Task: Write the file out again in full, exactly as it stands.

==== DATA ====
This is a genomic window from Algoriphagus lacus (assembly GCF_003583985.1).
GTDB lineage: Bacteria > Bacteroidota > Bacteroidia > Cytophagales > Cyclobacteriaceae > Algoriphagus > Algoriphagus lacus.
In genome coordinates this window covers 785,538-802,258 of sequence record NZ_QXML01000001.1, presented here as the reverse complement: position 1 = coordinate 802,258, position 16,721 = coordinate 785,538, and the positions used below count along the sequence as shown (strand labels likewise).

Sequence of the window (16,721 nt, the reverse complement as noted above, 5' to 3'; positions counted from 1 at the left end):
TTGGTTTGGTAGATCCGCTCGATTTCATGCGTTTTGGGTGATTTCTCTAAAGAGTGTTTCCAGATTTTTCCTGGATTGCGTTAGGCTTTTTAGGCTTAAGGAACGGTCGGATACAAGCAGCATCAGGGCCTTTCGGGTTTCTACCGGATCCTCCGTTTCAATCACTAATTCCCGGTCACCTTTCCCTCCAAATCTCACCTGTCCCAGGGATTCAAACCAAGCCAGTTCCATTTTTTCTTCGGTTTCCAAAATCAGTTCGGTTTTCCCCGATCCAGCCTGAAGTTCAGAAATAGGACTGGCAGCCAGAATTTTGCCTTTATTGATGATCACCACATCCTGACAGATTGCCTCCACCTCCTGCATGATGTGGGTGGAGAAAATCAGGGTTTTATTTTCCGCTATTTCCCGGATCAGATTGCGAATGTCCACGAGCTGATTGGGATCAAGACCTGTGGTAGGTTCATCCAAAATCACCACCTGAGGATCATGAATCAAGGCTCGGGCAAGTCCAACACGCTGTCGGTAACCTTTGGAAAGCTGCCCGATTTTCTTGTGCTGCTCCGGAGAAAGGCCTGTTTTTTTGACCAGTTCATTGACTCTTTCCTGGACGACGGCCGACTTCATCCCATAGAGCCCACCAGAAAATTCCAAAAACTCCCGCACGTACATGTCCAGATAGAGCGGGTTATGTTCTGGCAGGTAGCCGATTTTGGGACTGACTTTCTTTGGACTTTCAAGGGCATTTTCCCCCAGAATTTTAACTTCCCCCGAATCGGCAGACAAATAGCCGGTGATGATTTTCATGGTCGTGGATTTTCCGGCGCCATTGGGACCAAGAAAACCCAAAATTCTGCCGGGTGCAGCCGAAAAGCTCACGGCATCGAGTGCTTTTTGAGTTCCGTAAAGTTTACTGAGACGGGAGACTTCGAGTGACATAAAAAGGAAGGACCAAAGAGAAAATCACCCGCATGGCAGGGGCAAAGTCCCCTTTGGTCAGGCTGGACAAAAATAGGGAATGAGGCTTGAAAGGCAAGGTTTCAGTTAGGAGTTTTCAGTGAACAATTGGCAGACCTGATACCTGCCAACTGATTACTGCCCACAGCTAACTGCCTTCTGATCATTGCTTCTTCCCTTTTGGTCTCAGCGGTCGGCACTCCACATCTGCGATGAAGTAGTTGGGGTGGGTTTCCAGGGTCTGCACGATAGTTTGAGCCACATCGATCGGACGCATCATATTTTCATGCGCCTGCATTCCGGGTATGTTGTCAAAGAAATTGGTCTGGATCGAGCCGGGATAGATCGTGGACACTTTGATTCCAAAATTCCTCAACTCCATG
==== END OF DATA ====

This is a genomic window from Algoriphagus lacus (assembly GCF_003583985.1).
GTDB lineage: Bacteria > Bacteroidota > Bacteroidia > Cytophagales > Cyclobacteriaceae > Algoriphagus > Algoriphagus lacus.
In genome coordinates this window covers 785,538-802,258 of sequence record NZ_QXML01000001.1, presented here as the reverse complement: position 1 = coordinate 802,258, position 16,721 = coordinate 785,538, and the positions used below count along the sequence as shown (strand labels likewise).

Sequence of the window (16,721 nt, the reverse complement as noted above, 5' to 3'; positions counted from 1 at the left end):
TTGGTTTGGTAGATCCGCTCGATTTCATGCGTTTTGGGTGATTTCTCTAAAGAGTGTTTCCAGATTTTTCCTGGATTGCGTTAGGCTTTTTAGGCTTAAGGAACGGTCGGATACAAGCAGCATCAGGGCCTTTCGGGTTTCTACCGGATCCTCCGTTTCAATCACTAATTCCCGGTCACCTTTCCCTCCAAATCTCACCTGTCCCAGGGATTCAAACCAAGCCAGTTCCATTTTTTCTTCGGTTTCCAAAATCAGTTCGGTTTTCCCCGATCCAGCCTGAAGTTCAGAAATAGGACTGGCAGCCAGAATTTTGCCTTTATTGATGATCACCACATCCTGACAGATTGCCTCCACCTCCTGCATGATGTGGGTGGAGAAAATCAGGGTTTTATTTTCCGCTATTTCCCGGATCAGATTGCGAATGTCCACGAGCTGATTGGGATCAAGACCTGTGGTAGGTTCATCCAAAATCACCACCTGAGGATCATGAATCAAGGCTCGGGCAAGTCCAACACGCTGTCGGTAACCTTTGGAAAGCTGCCCGATTTTCTTGTGCTGCTCCGGAGAAAGGCCTGTTTTTTTGACCAGTTCATTGACTCTTTCCTGGACGACGGCCGACTTCATCCCATAGAGCCCACCAGAAAATTCCAAAAACTCCCGCACGTACATGTCCAGATAGAGCGGGTTATGTTCTGGCAGGTAGCCGATTTTGGGACTGACTTTCTTTGGACTTTCAAGGGCATTTTCCCCCAGAATTTTAACTTCCCCCGAATCGGCAGACAAATAGCCGGTGATGATTTTCATGGTCGTGGATTTTCCGGCGCCATTGGGACCAAGAAAACCCAAAATTCTGCCGGGTGCAGCCGAAAAGCTCACGGCATCGAGTGCTTTTTGAGTTCCGTAAAGTTTACTGAGACGGGAGACTTCGAGTGACATAAAAAGGAAGGACCAAAGAGAAAATCACCCGCATGGCAGGGGCAAAGTCCCCTTTGGTCAGGCTGGACAAAAATAGGGAATGAGGCTTGAAAGGCAAGGTTTCAGTTAGGAGTTTTCAGTGAACAATTGGCAGACCTGATACCTGCCAACTGATTACTGCCCACAGCTAACTGCCTTCTGATCATTGCTTCTTCCCTTTTGGTCTCAGCGGTCGGCACTCCACATCTGCGATGAAGTAGTTGGGGTGGGTTTCCAGGGTCTGCACGATAGTTTGAGCCACATCGATCGGACGCATCATATTTTCATGCGCCTGCATTCCGGGTATGTTGTCAAAGAAATTGGTCTGGATCGAGCCGGGATAGATCGTGGACACTTTGATTCCAAAATTCCTCAACTCCATG